By Severino C. Samonte

Spotlighting the queerness of Diocese of Novaliches

January 26, 2023, 2:15 pm

When the 88 Catholic bishops across the country gather for their 125th Plenary Assembly at the Pope Pius XII Catholic Center on United Nations Ave., Paco, Manila on Jan. 28-30, there is a likelihood that the 22-year-old Diocese of Novaliches will get a bigger share of the spotlight from most of the delegates because of its queer, unique and peculiar composition.

For one thing, it is the only Philippine diocese named after a former town that was reduced to a barrio more than a century ago but was revived by the Vatican as a separate diocese of the Roman Catholic Church in 2002.

In addition, it is considered as a divided diocese because half of its present territory is under the jurisdiction of Quezon City, while the rest belongs to Caloocan City.

At the same time, it also divides its two mother cities which have their own bishoprics: Quezon City has the Diocese of Cubao and Caloocan City is home to the Diocese of Kalookan.

According to the Diocese of Novaliches website, "The local bishopric was decreed by the Vatican to encompass the whole area circumscribed in the present Civil Statute of the city known as Caloocan City-North and of a part of Quezon City that lies to the north of the road called Tandang Sora. Such a canonical jurisdiction was not defined arbitrarily. This was actually a by-product of the changes in the area the locality of Novaliches belongs to."

It is very much unlike the other eight dioceses of the Archdiocese of Manila, which are Cubao, Pasig, Caloocan and Parañaque in Metro Manila, and Antipolo in Rizal, Imus in Cavite, San Pablo in Laguna, and Malolos in Bulacan.

Such peculiar attributes have prompted former Quezon City 5th District Congressman and now Councilor Alfred Vargas to post on his Facebook page titled "Did you know?" this trivia: "Novaliches is the only barangay (formerly called barrio) in the country today which has its own diocese – the Diocese of Novaliches, which was created by Pope John Paul II on Dec. 7, 2002."

His observation has enough basis, for indeed, the Diocese of Novaliches is very much unlike the adjoining dioceses of Cubao, Pasig, Parañaque and Caloocan in Metro Manila; Antipolo in Rizal; Malolos in Bulacan; Balanga in Bataan; Romblon in Southern Luzon; Capiz in the Visayas; and Cotabato in Mindanao, among others.

The directory of the Catholic Bishops’ Conference of the Philippines (CBCP) shows that the names of the country’s Catholic bishoprics usually denote either a province, a city or a municipality.

It is estimated that the Novaliches diocese accounts for over half of the more than 2.96 million people of Quezon City and about the same ratio as the population of 1.6 million of Caloocan City.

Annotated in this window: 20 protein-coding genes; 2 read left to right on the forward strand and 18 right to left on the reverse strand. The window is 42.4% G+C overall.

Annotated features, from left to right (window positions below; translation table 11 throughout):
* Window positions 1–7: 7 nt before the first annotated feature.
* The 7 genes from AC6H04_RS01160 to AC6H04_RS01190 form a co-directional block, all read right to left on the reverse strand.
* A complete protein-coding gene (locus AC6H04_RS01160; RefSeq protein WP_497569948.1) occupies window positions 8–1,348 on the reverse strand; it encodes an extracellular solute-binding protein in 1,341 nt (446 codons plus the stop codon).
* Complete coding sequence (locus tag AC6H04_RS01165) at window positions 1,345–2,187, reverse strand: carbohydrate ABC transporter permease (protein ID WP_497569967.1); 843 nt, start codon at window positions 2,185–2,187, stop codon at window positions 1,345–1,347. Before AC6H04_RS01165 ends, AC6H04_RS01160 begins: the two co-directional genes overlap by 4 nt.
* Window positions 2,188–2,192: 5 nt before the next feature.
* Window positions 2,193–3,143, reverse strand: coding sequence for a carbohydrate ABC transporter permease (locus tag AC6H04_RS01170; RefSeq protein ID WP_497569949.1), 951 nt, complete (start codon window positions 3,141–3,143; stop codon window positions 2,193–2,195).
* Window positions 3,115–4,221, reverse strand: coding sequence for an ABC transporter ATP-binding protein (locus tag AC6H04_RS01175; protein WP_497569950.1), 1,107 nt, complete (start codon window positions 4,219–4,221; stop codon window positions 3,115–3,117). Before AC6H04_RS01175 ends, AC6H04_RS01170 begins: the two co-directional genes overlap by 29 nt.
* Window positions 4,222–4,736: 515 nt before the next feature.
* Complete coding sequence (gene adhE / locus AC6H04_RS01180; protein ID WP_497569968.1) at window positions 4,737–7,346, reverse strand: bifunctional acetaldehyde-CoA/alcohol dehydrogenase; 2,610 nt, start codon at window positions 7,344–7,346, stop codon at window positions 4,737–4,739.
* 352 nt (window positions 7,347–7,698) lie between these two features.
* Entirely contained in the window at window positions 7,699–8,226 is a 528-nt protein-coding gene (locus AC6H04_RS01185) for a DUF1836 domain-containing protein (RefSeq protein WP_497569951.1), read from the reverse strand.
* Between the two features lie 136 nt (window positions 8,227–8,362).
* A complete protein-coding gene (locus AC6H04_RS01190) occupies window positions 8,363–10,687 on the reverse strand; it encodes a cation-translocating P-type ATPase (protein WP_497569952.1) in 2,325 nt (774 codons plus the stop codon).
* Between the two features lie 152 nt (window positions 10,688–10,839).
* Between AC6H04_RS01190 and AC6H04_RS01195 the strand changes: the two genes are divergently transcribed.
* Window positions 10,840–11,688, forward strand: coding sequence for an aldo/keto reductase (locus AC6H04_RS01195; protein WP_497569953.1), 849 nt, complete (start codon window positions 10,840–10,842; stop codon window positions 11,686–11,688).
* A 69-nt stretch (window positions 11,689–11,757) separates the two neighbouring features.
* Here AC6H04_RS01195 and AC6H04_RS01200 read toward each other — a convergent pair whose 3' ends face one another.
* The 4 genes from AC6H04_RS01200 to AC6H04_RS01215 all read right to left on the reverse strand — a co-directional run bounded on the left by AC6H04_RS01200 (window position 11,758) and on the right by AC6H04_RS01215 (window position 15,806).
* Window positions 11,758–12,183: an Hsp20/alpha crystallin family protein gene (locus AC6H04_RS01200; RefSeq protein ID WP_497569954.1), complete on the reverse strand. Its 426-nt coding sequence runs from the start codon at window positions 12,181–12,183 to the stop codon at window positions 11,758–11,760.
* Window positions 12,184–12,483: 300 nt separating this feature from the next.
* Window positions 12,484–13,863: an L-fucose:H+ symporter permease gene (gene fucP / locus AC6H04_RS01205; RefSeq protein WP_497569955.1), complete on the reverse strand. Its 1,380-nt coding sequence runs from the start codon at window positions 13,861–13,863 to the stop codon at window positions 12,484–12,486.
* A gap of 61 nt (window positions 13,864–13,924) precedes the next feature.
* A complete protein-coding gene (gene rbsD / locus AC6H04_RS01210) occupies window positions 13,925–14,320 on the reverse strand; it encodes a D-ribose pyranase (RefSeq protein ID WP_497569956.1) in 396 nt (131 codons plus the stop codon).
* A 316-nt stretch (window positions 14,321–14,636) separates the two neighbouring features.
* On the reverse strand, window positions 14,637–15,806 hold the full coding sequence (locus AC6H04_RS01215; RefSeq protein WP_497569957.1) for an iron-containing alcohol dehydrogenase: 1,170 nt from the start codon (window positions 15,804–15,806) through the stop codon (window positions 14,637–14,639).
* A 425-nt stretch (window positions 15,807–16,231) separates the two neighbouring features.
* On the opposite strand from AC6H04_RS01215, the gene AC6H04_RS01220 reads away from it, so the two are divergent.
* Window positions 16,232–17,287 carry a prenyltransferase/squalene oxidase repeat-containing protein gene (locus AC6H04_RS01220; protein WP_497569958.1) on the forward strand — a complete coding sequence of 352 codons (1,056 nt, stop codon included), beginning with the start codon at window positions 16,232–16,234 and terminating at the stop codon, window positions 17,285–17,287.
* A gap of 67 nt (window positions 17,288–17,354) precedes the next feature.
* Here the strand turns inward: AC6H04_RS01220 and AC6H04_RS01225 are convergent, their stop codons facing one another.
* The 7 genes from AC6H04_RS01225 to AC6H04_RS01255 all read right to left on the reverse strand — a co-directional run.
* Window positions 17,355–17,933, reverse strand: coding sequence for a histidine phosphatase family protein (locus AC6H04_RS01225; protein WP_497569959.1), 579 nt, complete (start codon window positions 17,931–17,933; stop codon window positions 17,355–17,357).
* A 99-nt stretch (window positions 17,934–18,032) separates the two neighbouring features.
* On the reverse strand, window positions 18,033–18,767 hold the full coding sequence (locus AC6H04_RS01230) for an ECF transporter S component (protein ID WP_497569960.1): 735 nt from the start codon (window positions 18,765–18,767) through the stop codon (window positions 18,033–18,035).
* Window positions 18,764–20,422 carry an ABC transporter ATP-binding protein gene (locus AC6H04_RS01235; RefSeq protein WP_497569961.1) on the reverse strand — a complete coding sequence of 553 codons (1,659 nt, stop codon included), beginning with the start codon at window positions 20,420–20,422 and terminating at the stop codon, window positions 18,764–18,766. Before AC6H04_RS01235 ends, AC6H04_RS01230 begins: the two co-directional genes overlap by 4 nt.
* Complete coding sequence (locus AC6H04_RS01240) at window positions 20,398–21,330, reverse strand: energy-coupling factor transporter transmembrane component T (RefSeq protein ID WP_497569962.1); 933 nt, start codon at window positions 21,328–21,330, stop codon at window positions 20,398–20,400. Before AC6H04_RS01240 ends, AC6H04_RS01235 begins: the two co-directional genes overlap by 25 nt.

The first head of the Novaliches diocese was Bishop Teodoro C. Bacani Jr. He became Bishop Emeritus of Novaliches upon his replacement by Bishop Antonio G. Tobias sometime in 2003. Its present bishop is the Most Rev. Roberto O. Gaa.

The diocese, which is dedicated to Jesus Christ, the Good Shepherd, has its cathedral along Regalado Avenue Extension in Fairview, Novaliches. It has a total land area of 138 square kilometers.

The boundaries of the Novaliches diocese are San Jose Del Monte City, Meycauayan City and Marilao town in Bulacan on the north; Marikina City and the towns of Rodriguez (formerly Montalban) and San Mateo in Rizal on the east; Tandang Sora Avenue and Mactan Avenue in Diliman, Quezon City on the south; and Caloocan City-South and Valenzuela City on the west.

The dozen vicariates of the diocese are those of the Christ the King; Our Lady of Lourdes; Santo Niño; Holy Cross; Ascension of Our Lord; Good Shepherd; Holy Spirit; Shrine and Parish of Our Lady of Mercy; San Bartolome; San Isidro Labrador; St. Peter; and Ina ng Lupang Pangako.

Meanwhile, the CBCP News said among the expected participants in the 125th Plenary Assembly are 88 active bishops, two diocesan priest-administrators and 38 honorary members who are retired bishops.

CBCP president and Kalookan Bishop Pablo Virgilio David will preside over the meeting, the second to be held after the two-year onslaught of the new coronavirus disease (Covid-19) pandemic.

The previous assembly was held at the Carmelite Missionaries Center of Spirituality in Tagaytay City on July 9, 2022.


About the Columnist

Image of Severino C. Samonte

He began his journalistic career by contributing to the Liwayway and Bulaklak magazines in the 1960’s. He was the night editor of the Philippine News Service when Martial Law was declared in September 1972. When the Philippine News Agency was organized in March 1973, he was named national news editor because of his news wire service experience.

He retired as executive news editor in 2003. He also served as executive editor of the Malacanang-based Presidential News Desk from 1993 to 1996 and from 2005 to 2008.